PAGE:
When finding mountains of moose droppings and sometimes seeing more moose than whitetails the past 10 deer seasons, I assumed northeastern Minnesota would forever hold strong moose numbers.

After all, their horse-size tracks were common in fresh snow, as were chin-high rubs on bark-shredded balsams. I also regularly packed out moose skulls and antlers.

Plus, I saw them. This past November, for example, I heard snapping branches and muck-sucking hoofs ahead while sneaking along a black-spruce bog. Instinctively, I half-shouldered my .280 rifle and scanned above and beyond its scope. I relaxed when spotting a cow moose high-stepping through spruce and tag alders, its calf close behind.

What a sight. These homely creatures are tall, dark and gangly; the closest thing you’ll see to Abe Lincoln on four legs. Still, their appearance didn’t shock me. I’d seen more moose sign than deer sign the previous three hours.

But looks can deceive when applied beyond the roughly 10 square miles my friends and I hunt in and around the Boundary Waters Canoe Area Wilderness. Outside our moose hotspot, northeastern Minnesota’s moose numbers have plunged so far that its Department of Natural Resources announced in February it was canceling this fall’s moose hunt.

Just so we’re clear, hunting didn’t hurt the herd, and closing the season won’t spark its rebound. Hunts since 2007 were limited to bulls, and the state sold only enough tags to reduce the herd 2 percent.

Although their DNR won’t say it, Minnesotans might never again hunt moose. The last time the state closed the hunt with no timetable for return was 1923, when moose numbered 3,000 statewide, and were beset by poor habitat from rampant logging and wildfires.

As forests regrew the next 50 years, moose returned. Hunting resumed in 1971 in odd-numbered years when moose numbers averaged 5,000 to 8,000 in northwestern and northeastern Minnesota.

The northeastern hunt closed in 1991 but reopened in 1993 as an annual season. The northwestern hunt continued until 1997 when its moose herd crashed. That region’s herd now seems doomed, despite improving habitat.

Meanwhile, the northeastern herd peaked at 8,840 in 2006, but generally suffered gradual, fluctuating declines since 2002. The drop recently worsened. The population estimate this winter was 2,760, a 69 percent plunge from seven years ago. That’s also a decline of 52 percent since 2010 and 35 percent from a year ago.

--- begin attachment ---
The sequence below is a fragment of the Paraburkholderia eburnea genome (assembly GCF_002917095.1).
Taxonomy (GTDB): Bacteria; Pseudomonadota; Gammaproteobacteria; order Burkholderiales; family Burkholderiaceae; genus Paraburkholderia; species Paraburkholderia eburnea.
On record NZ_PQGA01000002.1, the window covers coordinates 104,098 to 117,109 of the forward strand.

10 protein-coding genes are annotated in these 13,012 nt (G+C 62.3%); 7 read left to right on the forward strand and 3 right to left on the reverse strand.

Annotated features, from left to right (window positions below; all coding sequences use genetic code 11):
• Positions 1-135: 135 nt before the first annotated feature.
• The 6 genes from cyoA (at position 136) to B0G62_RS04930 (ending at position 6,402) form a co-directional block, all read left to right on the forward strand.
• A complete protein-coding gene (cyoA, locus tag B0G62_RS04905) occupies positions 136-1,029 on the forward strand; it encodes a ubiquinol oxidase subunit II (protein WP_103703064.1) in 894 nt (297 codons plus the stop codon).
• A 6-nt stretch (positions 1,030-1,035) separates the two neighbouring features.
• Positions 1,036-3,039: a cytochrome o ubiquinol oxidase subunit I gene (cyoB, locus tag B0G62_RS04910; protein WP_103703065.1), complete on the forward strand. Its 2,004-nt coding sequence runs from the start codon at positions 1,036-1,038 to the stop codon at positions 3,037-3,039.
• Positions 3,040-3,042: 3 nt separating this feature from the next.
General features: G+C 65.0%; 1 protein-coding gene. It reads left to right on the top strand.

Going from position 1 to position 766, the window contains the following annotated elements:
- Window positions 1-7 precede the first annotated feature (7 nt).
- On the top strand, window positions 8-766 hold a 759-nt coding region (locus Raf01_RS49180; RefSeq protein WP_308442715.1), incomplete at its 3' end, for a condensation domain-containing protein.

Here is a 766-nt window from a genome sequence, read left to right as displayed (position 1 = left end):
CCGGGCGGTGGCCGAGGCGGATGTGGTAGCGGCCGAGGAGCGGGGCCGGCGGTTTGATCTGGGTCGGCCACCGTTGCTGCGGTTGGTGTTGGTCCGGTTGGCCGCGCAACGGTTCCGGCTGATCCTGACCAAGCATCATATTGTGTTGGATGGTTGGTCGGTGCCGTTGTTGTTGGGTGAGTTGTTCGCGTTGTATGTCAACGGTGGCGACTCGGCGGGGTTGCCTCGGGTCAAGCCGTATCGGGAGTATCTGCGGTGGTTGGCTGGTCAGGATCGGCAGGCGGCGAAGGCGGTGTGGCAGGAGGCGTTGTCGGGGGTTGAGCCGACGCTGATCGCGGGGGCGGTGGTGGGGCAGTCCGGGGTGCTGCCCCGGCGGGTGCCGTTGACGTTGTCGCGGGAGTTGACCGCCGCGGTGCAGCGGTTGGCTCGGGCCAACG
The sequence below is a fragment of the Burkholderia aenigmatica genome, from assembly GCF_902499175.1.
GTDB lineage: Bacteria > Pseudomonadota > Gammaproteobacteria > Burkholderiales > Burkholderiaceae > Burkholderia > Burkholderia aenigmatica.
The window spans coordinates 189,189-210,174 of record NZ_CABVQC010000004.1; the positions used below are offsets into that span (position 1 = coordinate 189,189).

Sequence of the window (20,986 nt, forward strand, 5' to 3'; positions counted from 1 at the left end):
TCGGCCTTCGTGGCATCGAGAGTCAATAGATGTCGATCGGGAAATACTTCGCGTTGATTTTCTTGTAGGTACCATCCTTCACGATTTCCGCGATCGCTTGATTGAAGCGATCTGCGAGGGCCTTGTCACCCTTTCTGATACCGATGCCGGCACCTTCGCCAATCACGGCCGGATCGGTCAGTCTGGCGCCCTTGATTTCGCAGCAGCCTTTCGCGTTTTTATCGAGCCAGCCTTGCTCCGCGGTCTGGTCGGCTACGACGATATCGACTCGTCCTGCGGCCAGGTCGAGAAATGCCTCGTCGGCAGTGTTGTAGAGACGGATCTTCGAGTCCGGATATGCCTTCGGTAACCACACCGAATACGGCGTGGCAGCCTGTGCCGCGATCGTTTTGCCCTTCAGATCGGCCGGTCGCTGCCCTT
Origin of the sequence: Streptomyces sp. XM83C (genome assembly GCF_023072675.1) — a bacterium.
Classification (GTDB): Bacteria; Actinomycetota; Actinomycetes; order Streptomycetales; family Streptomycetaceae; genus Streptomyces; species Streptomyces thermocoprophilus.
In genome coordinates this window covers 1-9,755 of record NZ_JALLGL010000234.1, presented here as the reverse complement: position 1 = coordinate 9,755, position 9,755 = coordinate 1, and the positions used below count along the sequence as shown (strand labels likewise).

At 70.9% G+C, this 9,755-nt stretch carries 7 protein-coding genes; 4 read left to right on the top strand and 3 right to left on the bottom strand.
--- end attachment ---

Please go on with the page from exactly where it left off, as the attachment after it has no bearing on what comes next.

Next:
Unlike the crisis of habitat 90 years ago, this calamity isn’t so easily diagnosed. To learn more, researchers between 2002 and 2008 attached radio-transmitting collars to 150 moose. The results improved their aerial surveys, and helped track moose movements and home-range sizes, as well as survival rates.

Unfortunately, the study couldn’t explain what kills most moose. Of the study’s 89 nonhunting moose deaths from 2002 to 2010, 74 percent remain of unknown cause. Known causes are vehicle collisions (11 percent); wolves (10 percent); poaching (3 percent); and train collisions (2 percent).

What’s the best guess for the decline? Biologists speculate it’s a deadly combination of chronic health woes and physical stress linked to warmer, shorter winters and hotter, longer summers.

Moose are built for winters and habitats whitetails can’t long tolerate, making the upper Great Lakes’ forests the southern fringe of moose country. Researchers believe a moose’s summer coat causes stress in temperatures above 64 degrees, and its winter coat causes stress in temps above 19 degrees. Temperatures in recent summers hit the 80s or 90s for weeks. Likewise, recent winters were among the mildest on record.

All that warmth also unleashed tick infestations. Some dead moose literally crawl with ticks. Estimates of tick numbers on some host moose range from 50,000 to 150,000.

Further, biologists have long hypothesized moose herds can’t tolerate large deer herds because moose often die from brain worms that deer carry. As northern Minnesota’s deer herds increased since the 1980s, it’s possible brain-worm problems worsened too.

The Minnesota DNR hopes a $1.2 million study launched this winter will help explain the population crash. Researchers recently attached GPS collars to 111 moose to better document their patterns and movements.

The collars also signal if the moose dies. With GPS pinpointing death sites, researchers hope to respond quickly to determine the cause of death before heat or freezing cold destroys vital clues, such as the tracks brain worms cut through tissue.